STAMFORD — Michael Stimma and his family moved their Villa Italia restaurant from the East Side to a promising parkside area in the city center three years ago. They have not regretted their decision a day since.
The product of a public-private partnership investing tens of millions of dollars in improvements, the Mill River Park is growing into a Stamford version of Manhattan’s Central Park. Businesses around the park like Villa Italia comprise some of the main beneficiaries of its metamorphosis — highlighted by new features such as a carousel — as the influx of visitors to the green space translates into more patrons.
“It’s brought a whole new energy to this area, definitely revitalizing the community,” said Stimma, who is manager at Villa Italia, in an interview last week at the restaurant. “The park used to be an eyesore. Now it’s just beautiful.”
Long overlooked as a nondescript patch of ground on the western edge of downtown, the park has undergone a transformation in the past decade.
The Mill River Park Collaborative, a public-private partnership, is leading a $100 million project that includes expanding the park to 31 acres and creating a 3-mile greenway to Stamford Harbor. Under contract with the city to develop and operate the park, the collaborative has raised $15 million of its $20 million capital-campaign goal, according to its website.
This month, the park reached another milestone with the opening of a carousel in the park’s northwest corner.
“This park was a dump before it became a fabulously engaging and dynamic green space,” said Sandy Goldstein, president of the Stamford Downtown Special Services District. “Having a robust park within the downtown is essential for an economically vibrant city and for a healthy environment.”
Stimma and his family closely watched the park’s beautification before they moved Villa Italia in early 2014 from its former address at 812 E. Main St. They considered locations in the downtown core to the east of the park, but settled on 26 Mill River St., where a Hampton Inn and Suites is located.
“We looked downtown, and everything was so congested, and there was no parking,” Stimma said. “I think it’s the best of both worlds here. We’re centrally located, but it doesn’t feel congested.”
About a year before Villa Italia moved to Mill River Street, an approximately 202,000-square-foot office building a few hundred yards away at 9 W. Broad St. sold for $14.5 million. The edifice languished with only one tenant, but the buyers were willing to take a chance on the property.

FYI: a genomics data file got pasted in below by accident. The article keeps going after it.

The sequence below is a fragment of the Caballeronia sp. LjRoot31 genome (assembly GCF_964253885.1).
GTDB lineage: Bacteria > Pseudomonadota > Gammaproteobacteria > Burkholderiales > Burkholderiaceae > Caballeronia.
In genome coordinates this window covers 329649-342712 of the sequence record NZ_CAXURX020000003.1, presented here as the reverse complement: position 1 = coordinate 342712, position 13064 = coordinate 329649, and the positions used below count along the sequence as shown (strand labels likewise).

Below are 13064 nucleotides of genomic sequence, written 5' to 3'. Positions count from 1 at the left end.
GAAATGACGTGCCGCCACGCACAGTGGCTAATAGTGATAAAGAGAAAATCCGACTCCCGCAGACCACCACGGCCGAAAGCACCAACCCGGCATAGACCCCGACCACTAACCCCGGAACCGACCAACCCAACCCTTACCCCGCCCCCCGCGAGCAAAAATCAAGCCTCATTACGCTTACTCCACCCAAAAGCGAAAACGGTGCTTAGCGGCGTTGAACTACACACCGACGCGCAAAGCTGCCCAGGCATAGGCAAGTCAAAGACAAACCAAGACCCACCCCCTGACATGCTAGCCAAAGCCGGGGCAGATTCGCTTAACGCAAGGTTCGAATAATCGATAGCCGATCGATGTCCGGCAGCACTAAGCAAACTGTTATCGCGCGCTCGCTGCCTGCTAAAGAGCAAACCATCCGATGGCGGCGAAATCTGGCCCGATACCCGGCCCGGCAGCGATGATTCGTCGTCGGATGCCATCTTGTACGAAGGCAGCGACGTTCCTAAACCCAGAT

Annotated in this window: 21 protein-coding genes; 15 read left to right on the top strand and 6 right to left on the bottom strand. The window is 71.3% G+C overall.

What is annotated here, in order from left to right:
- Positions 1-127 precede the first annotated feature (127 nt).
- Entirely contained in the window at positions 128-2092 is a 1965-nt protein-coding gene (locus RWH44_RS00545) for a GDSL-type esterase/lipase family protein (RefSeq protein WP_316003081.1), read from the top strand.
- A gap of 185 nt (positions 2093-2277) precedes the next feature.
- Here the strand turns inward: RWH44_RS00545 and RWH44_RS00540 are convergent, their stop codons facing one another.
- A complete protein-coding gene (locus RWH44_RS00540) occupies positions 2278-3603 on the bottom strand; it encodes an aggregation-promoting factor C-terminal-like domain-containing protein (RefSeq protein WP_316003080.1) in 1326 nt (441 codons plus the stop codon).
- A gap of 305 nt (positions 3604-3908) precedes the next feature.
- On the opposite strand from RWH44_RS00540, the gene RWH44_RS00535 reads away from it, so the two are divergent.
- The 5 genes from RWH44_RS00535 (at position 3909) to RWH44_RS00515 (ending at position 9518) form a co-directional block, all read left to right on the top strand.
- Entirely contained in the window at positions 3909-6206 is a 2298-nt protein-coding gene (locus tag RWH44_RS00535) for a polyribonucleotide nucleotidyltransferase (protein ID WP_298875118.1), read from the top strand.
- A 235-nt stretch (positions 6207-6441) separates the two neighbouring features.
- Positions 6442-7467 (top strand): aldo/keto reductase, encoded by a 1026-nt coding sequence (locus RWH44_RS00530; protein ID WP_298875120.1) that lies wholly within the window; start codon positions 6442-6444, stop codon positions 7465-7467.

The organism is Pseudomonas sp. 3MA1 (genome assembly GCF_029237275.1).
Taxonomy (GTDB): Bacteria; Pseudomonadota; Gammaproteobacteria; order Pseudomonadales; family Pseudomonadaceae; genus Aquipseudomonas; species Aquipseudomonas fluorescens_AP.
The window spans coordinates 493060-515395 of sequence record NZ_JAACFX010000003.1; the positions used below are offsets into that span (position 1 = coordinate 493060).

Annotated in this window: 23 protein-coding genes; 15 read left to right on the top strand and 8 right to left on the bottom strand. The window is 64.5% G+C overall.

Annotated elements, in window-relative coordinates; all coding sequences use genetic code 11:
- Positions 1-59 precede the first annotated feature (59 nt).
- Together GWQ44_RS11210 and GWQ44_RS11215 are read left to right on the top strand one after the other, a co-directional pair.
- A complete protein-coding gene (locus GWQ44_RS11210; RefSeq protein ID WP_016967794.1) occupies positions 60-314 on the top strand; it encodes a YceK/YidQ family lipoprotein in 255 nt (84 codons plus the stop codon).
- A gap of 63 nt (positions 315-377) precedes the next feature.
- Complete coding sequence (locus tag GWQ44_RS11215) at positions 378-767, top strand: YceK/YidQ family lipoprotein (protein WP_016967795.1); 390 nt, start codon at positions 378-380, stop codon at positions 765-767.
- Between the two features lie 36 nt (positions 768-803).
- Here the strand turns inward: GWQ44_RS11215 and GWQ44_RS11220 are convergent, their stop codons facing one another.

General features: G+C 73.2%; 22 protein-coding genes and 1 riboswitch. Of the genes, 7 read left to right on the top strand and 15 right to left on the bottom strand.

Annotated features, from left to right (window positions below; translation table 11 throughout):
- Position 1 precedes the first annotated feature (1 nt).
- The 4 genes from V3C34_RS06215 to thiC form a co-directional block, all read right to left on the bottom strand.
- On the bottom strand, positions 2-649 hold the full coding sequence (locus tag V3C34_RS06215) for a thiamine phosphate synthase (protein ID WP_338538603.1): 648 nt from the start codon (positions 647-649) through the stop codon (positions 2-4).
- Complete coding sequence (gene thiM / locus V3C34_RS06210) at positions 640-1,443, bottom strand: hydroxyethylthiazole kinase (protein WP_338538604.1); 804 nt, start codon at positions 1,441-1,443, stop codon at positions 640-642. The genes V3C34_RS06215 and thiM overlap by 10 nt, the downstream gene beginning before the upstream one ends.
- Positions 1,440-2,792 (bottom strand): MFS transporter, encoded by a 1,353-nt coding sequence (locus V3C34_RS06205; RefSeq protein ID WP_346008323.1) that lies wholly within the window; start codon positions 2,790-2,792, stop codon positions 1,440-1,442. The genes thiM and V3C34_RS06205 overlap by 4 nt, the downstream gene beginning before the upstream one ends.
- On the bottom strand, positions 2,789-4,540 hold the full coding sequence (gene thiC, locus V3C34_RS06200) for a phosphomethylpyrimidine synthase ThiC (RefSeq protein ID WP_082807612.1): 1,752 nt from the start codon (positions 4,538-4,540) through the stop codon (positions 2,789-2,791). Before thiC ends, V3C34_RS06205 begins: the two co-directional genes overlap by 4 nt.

“If the Mill River Park had not begun what had started and if it wasn’t at the point visually where it was four years ago, I honestly don’t know if they would have bought the building,” said Christian Bangert, executive vice president and principal of Rhys, the real-estate firm that has brokered all leases at 9 W. Broad St. in the past four years. “It was an important puzzle piece.”Read Full Article
Reaping the dividends
For Villa Italia, the sweeping views of the park’s lush landscape framed by the downtown skyline represent one of its greatest draws. The restaurant attracts a range of regulars from the millennial generation to senior citizens. It also does robust business from functions such as baby showers.
“Coming here, it seems like you’re in a different city, having all the greenery and Stamford skyline as the backdrop,” Stimma said. “It just seems so unique.”
Teff Stamford, an Ethiopian-Eritrean restaurant at 113 W. Main St., is also benefiting from the increased foot traffic in the park. Situated across the street from the Mill River Playground, the establishment attracts many families, who dine there before and after trips to the park.
“I think what the park is doing is exposing more people to how great the West Side is,” said Teff general manager Senay Mekonen. “It’s the link between the downtown and West Side that’s breaking the stereotypes about the West Side. People are finding out that the West Side is a really nice place.”
Stimma and Mekonen said they expect to see business grow as the carousel gains in popularity. The upcoming opening of an ice-skating rink on the east side of the park would generate another group of potential patrons.
Meanwhile, the park has contributed to a turnaround at 9 W. Broad St., which is now about 80 percent occupied.
“We see it as an amenity to our building,” Bangert said. “Many employees during lunch hours and breaks will walk out of the building and go across the street and eat lunch or read a book. It provides a green outlet where people can relax.”
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